I now think those days are put there as a reminder of how alive you can be when your senses are truly in focus - sharp, agonizing, delicious, immediate. When seconds become minutes, minutes become hours. When the smallest thing becomes important. When clarity is forever.
Why isn’t it like that all the time? Why is it that most of the time we just don’t seem to notice? Why does it take a crisis?
My time in Intensive Care was like that. Mostly a strange pervading cloudy grey, with frequent storms and only an odd passing glimpse of sunshine. I can’t remember it all, but I noticed. In the smallest detail.
Before the double bypass, I can only remember snippets of Royal Darwin and the weeks at the Alfred ICU that followed - like the time when I woke up on a ‘high’ after the stent doing Monty Python amongst other things, but that’s another story in itself.
That time is marked by vivid dreams and partial fleeting recognition. It was a time for building safe refuges to flee to, and strong anchors to pull me back.
It was only afterwards, when I was ‘awake’ for longer periods, that I remember more.
Despite a series of further collapses before the donor heart came along, I had enough lucid moments to remember the events from early December right through to the Xmas/New Year week.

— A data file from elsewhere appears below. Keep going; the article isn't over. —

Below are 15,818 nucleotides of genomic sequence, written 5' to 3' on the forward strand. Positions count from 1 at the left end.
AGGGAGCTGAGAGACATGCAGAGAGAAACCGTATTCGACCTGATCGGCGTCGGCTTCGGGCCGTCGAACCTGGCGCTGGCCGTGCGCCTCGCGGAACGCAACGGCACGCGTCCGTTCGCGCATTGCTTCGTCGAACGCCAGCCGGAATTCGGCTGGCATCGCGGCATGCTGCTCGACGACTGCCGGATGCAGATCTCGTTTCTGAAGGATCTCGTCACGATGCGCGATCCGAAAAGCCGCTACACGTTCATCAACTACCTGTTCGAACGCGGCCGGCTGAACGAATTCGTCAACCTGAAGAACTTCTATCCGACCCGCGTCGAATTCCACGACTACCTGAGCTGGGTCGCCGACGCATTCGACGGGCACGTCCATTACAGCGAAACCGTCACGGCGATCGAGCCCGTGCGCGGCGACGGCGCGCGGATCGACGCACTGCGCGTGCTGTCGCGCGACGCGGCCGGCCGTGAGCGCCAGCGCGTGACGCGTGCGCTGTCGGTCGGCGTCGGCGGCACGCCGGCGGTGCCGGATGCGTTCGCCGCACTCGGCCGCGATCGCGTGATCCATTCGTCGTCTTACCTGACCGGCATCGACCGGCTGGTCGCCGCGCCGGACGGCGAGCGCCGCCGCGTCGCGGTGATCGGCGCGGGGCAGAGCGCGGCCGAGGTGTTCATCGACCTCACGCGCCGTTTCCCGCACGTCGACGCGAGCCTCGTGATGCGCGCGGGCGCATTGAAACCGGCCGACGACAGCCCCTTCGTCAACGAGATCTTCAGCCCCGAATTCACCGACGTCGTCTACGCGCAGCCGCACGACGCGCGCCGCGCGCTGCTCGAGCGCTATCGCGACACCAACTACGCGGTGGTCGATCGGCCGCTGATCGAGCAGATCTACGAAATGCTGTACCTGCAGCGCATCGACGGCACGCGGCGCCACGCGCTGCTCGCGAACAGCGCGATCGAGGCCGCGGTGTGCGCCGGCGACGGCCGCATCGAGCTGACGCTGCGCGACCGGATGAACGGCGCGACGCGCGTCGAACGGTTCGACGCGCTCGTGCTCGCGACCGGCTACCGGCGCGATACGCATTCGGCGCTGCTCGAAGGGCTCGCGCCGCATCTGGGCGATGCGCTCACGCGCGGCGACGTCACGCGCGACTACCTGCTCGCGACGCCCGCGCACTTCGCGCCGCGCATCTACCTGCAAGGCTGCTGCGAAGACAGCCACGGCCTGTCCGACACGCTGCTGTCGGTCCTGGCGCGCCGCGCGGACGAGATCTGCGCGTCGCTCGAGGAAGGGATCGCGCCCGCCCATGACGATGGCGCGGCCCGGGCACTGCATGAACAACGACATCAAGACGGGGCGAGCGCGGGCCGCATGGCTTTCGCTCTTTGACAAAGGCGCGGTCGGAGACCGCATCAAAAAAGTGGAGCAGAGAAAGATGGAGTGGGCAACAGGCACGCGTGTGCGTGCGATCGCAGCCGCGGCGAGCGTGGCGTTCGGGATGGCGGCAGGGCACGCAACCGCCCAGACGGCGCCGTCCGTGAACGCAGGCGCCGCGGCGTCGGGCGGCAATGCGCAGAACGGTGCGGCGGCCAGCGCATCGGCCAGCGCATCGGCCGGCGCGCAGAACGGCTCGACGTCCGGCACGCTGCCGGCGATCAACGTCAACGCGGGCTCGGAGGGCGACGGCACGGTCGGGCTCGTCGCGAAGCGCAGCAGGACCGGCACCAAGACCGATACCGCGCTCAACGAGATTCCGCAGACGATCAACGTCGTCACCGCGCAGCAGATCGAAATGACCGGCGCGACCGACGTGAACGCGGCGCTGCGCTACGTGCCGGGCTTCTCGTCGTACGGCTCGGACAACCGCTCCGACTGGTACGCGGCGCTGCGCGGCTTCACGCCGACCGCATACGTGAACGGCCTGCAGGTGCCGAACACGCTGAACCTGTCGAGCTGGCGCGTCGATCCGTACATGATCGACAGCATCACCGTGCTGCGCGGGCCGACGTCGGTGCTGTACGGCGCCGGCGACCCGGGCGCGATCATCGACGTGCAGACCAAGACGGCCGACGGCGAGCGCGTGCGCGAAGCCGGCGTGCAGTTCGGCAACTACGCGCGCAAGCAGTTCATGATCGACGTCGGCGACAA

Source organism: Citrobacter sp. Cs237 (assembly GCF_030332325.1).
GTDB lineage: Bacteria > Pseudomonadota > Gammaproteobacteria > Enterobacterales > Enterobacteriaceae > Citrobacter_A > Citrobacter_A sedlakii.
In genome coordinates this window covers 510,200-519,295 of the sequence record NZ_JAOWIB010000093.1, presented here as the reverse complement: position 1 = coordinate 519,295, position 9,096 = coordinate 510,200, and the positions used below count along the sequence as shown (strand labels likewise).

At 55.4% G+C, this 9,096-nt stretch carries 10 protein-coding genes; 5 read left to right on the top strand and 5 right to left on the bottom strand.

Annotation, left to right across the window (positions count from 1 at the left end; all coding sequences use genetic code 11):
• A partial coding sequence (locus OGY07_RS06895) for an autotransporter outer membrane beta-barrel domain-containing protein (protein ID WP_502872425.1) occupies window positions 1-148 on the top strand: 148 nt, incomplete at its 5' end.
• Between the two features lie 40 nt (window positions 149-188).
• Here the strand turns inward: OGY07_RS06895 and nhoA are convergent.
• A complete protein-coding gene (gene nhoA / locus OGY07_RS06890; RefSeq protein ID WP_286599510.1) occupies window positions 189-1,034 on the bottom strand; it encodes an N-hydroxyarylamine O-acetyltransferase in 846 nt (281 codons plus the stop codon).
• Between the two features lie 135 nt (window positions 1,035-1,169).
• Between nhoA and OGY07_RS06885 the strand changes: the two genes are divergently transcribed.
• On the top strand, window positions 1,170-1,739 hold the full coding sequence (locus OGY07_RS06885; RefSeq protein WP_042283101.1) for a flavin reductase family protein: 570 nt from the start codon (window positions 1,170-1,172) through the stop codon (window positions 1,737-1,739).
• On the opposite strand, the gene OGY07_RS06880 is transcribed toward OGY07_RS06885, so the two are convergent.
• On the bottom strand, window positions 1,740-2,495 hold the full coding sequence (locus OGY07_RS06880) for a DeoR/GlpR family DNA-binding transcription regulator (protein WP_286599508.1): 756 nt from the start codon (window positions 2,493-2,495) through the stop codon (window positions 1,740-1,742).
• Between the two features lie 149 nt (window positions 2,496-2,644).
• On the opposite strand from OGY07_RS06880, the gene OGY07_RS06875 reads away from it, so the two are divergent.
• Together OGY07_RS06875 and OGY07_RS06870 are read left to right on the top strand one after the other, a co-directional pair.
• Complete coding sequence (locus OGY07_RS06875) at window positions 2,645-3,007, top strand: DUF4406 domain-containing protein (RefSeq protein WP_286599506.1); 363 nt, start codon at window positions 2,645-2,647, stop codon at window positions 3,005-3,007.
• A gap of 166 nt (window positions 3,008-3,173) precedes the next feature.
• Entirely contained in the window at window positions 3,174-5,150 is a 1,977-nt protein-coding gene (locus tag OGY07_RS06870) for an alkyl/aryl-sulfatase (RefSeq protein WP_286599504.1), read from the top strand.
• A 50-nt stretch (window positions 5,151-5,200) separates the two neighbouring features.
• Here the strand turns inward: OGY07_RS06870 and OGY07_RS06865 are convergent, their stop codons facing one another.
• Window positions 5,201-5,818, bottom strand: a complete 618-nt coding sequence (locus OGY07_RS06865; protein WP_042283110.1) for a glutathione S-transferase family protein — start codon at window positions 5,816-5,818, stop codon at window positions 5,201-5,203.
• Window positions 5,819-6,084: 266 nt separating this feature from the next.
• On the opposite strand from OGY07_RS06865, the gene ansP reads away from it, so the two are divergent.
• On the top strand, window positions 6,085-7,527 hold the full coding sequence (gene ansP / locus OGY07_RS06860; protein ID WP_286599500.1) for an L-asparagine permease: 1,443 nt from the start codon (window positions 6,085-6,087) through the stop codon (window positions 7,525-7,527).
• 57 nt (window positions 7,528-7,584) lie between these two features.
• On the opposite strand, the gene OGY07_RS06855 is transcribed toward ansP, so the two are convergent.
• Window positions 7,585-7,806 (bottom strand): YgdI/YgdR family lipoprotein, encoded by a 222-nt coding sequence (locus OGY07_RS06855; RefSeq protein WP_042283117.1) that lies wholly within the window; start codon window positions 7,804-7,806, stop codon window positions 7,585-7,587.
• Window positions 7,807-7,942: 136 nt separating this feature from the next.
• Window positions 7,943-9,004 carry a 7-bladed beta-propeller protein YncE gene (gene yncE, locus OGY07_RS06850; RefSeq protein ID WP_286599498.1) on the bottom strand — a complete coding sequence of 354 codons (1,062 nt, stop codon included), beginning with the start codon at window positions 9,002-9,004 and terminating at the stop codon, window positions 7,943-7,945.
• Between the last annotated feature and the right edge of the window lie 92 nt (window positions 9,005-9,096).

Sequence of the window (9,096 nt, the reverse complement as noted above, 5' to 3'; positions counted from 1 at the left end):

I used to think of Intensive Care as a controlled, quiet and respectful place but it’s not like that at all!
Alarms going off everywhere, the sound of one-on-one nursing - my Mob of Angels as I used to call them - sympathizing, cajoling, yelling, willing life back into ‘almost corpses’ connected by wires and tubes to gadgets into and out of bottles and plastic bags containing miracle fluids - some our own.
Hard to tell night from day, lights on all the time. A sameness, air-conditioning replaces a breeze, shade, sun and rain. Checks and routines repeated – again and again and again......“Hello I’m .....its change of shift time......” “Just wiggle your toes for me - do they feel cold?......” “Sugar levels - now which finger haven’t we mangled?...... ” “Can you remember what day it is?.......” “Blood pressure.......” “I’m just going to shine this light in you eyes........”
Its organized chaos.
Floor polishing, cleaning noises....... “Morning blood tests – how are you this morning......” “Have X-Ray been?....... ” “Bed count please – need more beds - major accident at....... ” Loudspeaker – “Code Blue Ward 1A, paging.......” “Check the cupboard otherwise need to go to Pharmacy...... ” “Have you updated the journal......”
I think about my “My Mob of Angels” a lot. Michelle, Larry, Tanil, Daryl, Pepita and the Xmas present, Sharon, little Melissa who did so much, Nat, Carolyn, Claire who loaned me the little “squeeze ball” heart and the many others........
I don’t even know or remember all their names but I will never forget their faces, their voices, their care........
Eight weeks is a long time.
Their images are tattooed into me. Permanent and sharp, like my fishing knife.